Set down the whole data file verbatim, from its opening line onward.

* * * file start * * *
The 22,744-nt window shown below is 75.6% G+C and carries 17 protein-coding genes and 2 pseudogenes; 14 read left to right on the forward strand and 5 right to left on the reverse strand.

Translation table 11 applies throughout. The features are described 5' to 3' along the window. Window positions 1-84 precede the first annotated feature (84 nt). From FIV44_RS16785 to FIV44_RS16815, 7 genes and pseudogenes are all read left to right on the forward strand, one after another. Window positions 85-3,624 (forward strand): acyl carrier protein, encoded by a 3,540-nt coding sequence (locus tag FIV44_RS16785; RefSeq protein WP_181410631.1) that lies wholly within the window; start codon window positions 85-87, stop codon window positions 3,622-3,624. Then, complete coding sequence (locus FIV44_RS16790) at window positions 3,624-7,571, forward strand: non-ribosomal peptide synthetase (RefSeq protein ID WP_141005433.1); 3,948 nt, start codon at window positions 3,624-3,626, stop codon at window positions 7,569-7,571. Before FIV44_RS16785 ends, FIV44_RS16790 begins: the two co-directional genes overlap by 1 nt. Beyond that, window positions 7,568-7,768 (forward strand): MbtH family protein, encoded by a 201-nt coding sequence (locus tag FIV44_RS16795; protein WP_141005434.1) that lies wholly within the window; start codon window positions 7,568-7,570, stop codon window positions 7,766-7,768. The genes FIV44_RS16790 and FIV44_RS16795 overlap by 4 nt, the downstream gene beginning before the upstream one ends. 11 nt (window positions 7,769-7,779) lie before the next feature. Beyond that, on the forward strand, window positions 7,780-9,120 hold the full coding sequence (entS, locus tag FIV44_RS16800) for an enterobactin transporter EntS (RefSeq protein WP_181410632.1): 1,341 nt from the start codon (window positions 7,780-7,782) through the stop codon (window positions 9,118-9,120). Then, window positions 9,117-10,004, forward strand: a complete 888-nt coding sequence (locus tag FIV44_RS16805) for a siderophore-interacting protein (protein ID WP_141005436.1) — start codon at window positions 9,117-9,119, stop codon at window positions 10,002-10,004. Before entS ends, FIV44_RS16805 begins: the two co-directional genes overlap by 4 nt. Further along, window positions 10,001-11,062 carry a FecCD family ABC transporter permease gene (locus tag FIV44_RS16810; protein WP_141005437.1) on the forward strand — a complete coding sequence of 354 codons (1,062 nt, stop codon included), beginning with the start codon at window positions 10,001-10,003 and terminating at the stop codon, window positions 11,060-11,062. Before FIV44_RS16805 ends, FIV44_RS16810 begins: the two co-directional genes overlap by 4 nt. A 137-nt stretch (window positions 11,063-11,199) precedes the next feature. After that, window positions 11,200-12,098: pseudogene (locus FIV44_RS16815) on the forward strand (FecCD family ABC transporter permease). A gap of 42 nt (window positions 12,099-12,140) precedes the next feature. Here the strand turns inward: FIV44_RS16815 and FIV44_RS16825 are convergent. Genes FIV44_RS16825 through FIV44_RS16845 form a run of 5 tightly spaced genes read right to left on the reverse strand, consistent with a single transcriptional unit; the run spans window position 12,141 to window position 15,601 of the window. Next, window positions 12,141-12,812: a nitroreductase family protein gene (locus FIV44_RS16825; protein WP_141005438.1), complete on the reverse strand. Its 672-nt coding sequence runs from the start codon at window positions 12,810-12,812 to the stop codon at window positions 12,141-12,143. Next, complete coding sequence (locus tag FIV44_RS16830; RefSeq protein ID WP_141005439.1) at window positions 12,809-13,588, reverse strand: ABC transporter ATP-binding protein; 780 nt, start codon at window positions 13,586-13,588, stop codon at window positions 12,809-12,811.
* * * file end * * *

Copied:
The 22,744-nt window shown below is 75.6% G+C and carries 17 protein-coding genes and 2 pseudogenes; 14 read left to right on the forward strand and 5 right to left on the reverse strand.

Translation table 11 applies throughout. The features are described 5' to 3' along the window. Window positions 1-84 precede the first annotated feature (84 nt). From FIV44_RS16785 to FIV44_RS16815, 7 genes and pseudogenes are all read left to right on the forward strand, one after another. Window positions 85-3,624 (forward strand): acyl carrier protein, encoded by a 3,540-nt coding sequence (locus tag FIV44_RS16785; RefSeq protein WP_181410631.1) that lies wholly within the window; start codon window positions 85-87, stop codon window positions 3,622-3,624. Then, complete coding sequence (locus FIV44_RS16790) at window positions 3,624-7,571, forward strand: non-ribosomal peptide synthetase (RefSeq protein ID WP_141005433.1); 3,948 nt, start codon at window positions 3,624-3,626, stop codon at window positions 7,569-7,571. Before FIV44_RS16785 ends, FIV44_RS16790 begins: the two co-directional genes overlap by 1 nt. Beyond that, window positions 7,568-7,768 (forward strand): MbtH family protein, encoded by a 201-nt coding sequence (locus tag FIV44_RS16795; protein WP_141005434.1) that lies wholly within the window; start codon window positions 7,568-7,570, stop codon window positions 7,766-7,768. The genes FIV44_RS16790 and FIV44_RS16795 overlap by 4 nt, the downstream gene beginning before the upstream one ends. 11 nt (window positions 7,769-7,779) lie before the next feature. Beyond that, on the forward strand, window positions 7,780-9,120 hold the full coding sequence (entS, locus tag FIV44_RS16800) for an enterobactin transporter EntS (RefSeq protein WP_181410632.1): 1,341 nt from the start codon (window positions 7,780-7,782) through the stop codon (window positions 9,118-9,120). Then, window positions 9,117-10,004, forward strand: a complete 888-nt coding sequence (locus tag FIV44_RS16805) for a siderophore-interacting protein (protein ID WP_141005436.1) — start codon at window positions 9,117-9,119, stop codon at window positions 10,002-10,004. Before entS ends, FIV44_RS16805 begins: the two co-directional genes overlap by 4 nt. Further along, window positions 10,001-11,062 carry a FecCD family ABC transporter permease gene (locus tag FIV44_RS16810; protein WP_141005437.1) on the forward strand — a complete coding sequence of 354 codons (1,062 nt, stop codon included), beginning with the start codon at window positions 10,001-10,003 and terminating at the stop codon, window positions 11,060-11,062. Before FIV44_RS16805 ends, FIV44_RS16810 begins: the two co-directional genes overlap by 4 nt. A 137-nt stretch (window positions 11,063-11,199) precedes the next feature. After that, window positions 11,200-12,098: pseudogene (locus FIV44_RS16815) on the forward strand (FecCD family ABC transporter permease). A gap of 42 nt (window positions 12,099-12,140) precedes the next feature. Here the strand turns inward: FIV44_RS16815 and FIV44_RS16825 are convergent. Genes FIV44_RS16825 through FIV44_RS16845 form a run of 5 tightly spaced genes read right to left on the reverse strand, consistent with a single transcriptional unit; the run spans window position 12,141 to window position 15,601 of the window. Next, window positions 12,141-12,812: a nitroreductase family protein gene (locus FIV44_RS16825; protein WP_141005438.1), complete on the reverse strand. Its 672-nt coding sequence runs from the start codon at window positions 12,810-12,812 to the stop codon at window positions 12,141-12,143. Next, complete coding sequence (locus tag FIV44_RS16830; RefSeq protein ID WP_141005439.1) at window positions 12,809-13,588, reverse strand: ABC transporter ATP-binding protein; 780 nt, start codon at window positions 13,586-13,588, stop codon at window positions 12,809-12,811.